Who works and who cares? The Total Social Organisation of Labour in the context of a ‘telecare’ intervention to promote older peoples’ independence at home

  1. Lookup NU author(s)
  2. Dr Susan Baines
  3. Dr Rob Wilson
  4. Professor Mike Martin
Author(s)Wilson R; Baines S; Martin M; Richter R
Editor(s)
Publication type Conference Proceedings (inc. Abstract)
Conference Name13th Biennial Conference of the Society for Community Research and Action
Conference LocationBoston, Massachusetts, USA
Year of Conference2011
Date16-19 June 2011
Volume
Pages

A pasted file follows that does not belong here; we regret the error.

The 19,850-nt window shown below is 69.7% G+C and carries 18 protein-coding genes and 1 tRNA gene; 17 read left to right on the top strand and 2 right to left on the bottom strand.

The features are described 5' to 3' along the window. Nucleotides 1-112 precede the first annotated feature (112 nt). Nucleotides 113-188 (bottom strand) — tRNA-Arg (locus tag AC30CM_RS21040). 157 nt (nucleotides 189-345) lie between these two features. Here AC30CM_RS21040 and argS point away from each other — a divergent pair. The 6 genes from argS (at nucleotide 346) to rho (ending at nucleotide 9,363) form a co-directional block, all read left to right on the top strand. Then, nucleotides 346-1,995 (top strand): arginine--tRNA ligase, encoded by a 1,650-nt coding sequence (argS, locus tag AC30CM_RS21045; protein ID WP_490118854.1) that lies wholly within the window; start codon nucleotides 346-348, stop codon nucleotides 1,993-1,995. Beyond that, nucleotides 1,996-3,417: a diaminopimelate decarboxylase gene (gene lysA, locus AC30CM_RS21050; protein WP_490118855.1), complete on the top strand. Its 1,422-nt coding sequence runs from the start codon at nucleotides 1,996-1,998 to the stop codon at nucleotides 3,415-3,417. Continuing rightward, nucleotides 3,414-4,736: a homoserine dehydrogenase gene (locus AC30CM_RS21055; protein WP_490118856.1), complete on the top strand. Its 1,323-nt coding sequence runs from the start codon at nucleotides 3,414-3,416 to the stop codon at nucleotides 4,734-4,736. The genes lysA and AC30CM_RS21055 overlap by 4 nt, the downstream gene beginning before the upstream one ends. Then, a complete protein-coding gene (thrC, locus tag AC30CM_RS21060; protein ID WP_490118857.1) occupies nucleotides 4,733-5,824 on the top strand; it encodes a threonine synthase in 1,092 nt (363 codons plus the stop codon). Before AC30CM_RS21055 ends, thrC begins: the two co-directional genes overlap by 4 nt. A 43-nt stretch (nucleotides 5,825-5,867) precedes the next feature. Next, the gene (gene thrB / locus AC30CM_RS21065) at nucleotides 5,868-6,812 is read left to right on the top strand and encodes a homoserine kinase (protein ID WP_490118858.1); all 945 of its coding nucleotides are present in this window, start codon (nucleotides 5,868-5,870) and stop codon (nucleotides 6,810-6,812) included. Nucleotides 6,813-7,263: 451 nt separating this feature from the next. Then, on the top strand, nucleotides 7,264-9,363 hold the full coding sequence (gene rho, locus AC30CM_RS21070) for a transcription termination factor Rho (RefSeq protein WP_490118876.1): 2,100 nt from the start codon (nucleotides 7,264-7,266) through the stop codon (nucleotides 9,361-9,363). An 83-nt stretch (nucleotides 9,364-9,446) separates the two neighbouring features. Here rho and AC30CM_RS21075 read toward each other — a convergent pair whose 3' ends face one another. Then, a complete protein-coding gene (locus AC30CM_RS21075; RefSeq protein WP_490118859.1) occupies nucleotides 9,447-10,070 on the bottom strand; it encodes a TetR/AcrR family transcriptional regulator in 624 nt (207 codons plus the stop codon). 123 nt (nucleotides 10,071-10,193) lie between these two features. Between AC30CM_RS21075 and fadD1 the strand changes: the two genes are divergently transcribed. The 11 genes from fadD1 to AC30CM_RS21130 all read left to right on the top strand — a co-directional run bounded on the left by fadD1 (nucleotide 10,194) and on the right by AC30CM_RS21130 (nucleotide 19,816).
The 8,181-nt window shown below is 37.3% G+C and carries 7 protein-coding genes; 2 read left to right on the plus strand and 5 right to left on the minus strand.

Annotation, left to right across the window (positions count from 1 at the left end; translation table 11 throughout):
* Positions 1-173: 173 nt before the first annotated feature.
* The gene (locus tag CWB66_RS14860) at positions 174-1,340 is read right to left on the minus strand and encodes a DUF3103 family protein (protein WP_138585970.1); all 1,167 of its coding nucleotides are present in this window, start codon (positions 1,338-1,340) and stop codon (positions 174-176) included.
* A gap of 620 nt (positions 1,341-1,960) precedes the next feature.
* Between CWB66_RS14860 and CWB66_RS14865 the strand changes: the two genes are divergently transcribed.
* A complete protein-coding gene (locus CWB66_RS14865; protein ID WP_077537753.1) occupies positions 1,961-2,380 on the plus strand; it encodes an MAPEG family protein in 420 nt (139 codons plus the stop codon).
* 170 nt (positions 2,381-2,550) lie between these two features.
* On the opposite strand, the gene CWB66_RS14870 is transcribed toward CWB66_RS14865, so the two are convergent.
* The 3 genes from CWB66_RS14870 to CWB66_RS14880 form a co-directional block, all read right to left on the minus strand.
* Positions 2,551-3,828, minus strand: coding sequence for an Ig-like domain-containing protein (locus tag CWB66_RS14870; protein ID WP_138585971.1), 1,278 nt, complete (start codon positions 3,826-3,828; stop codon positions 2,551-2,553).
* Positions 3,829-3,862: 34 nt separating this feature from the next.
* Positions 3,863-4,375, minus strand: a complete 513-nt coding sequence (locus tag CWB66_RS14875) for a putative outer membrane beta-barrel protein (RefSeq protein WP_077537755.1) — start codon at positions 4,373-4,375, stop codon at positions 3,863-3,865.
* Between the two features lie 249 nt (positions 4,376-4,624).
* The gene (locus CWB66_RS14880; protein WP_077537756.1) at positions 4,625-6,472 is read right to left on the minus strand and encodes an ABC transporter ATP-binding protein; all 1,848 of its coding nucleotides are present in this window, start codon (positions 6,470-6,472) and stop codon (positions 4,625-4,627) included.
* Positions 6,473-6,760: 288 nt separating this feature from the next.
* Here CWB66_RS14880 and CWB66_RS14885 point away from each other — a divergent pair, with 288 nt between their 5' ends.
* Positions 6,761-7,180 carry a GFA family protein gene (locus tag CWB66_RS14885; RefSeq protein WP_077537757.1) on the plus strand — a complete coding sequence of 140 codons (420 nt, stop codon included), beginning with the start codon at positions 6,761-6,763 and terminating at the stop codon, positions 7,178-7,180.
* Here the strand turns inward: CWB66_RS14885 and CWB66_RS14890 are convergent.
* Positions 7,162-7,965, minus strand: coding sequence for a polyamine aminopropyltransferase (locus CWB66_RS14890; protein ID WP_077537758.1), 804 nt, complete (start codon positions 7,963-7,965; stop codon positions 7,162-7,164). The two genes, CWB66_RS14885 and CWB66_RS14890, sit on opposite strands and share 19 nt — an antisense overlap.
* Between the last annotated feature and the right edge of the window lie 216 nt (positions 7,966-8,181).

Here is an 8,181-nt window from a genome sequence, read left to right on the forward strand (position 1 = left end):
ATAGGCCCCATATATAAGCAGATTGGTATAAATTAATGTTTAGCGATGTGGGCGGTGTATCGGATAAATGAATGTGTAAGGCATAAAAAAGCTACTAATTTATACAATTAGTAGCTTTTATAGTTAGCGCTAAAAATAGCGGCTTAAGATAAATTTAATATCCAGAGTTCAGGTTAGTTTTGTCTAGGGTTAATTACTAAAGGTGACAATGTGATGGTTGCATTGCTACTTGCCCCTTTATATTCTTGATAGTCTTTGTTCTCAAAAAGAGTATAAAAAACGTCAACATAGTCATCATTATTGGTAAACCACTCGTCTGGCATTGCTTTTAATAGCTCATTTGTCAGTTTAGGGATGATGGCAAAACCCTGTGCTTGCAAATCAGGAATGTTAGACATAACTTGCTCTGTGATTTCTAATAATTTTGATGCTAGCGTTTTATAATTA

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This paper is about innovations intended to help improve quality of life for older people, and reduce costs. Such innovations are often referred to as ‘telecare’. We draw upon evidence from a recently completed project known as Older people’s e-services at home (OLDES), funded by the European Commission under the Ambient Assisted Living priority for the Ageing Society. The eleven OLDES partners developed and installed technologies offering entertainment and health care for older people in their homes. OLDES had two aspects: a feature called ‘tele-accompany’ involving a ‘digital companion’ to combat the isolation of older people living alone, and health monitoring consisting of sensors for vital functions and movement detection. The technologies were trialled in Prague (heath monitoring only) in the Municipality of Bologna in the Italian region of Emila-Romagna (health and ‘tele-accompany’). The authors examine the new affordances or interconnections presented by their introduction, and what emerges from this for health and care providers, carers (paid and unpaid), voluntary organisations, and older people. We propose that Glucksmann's framework of the Total Social Organisation of Labour (TSOL) has potential as an explanatory tool for telecare interventions within a mixed economy of care. We adapt TSOL to help make sense of changing forms of work and care associated with new technologies in the home, against a background of overlapping relationships between organisations, professionals, volunteers, carers, and older people themselves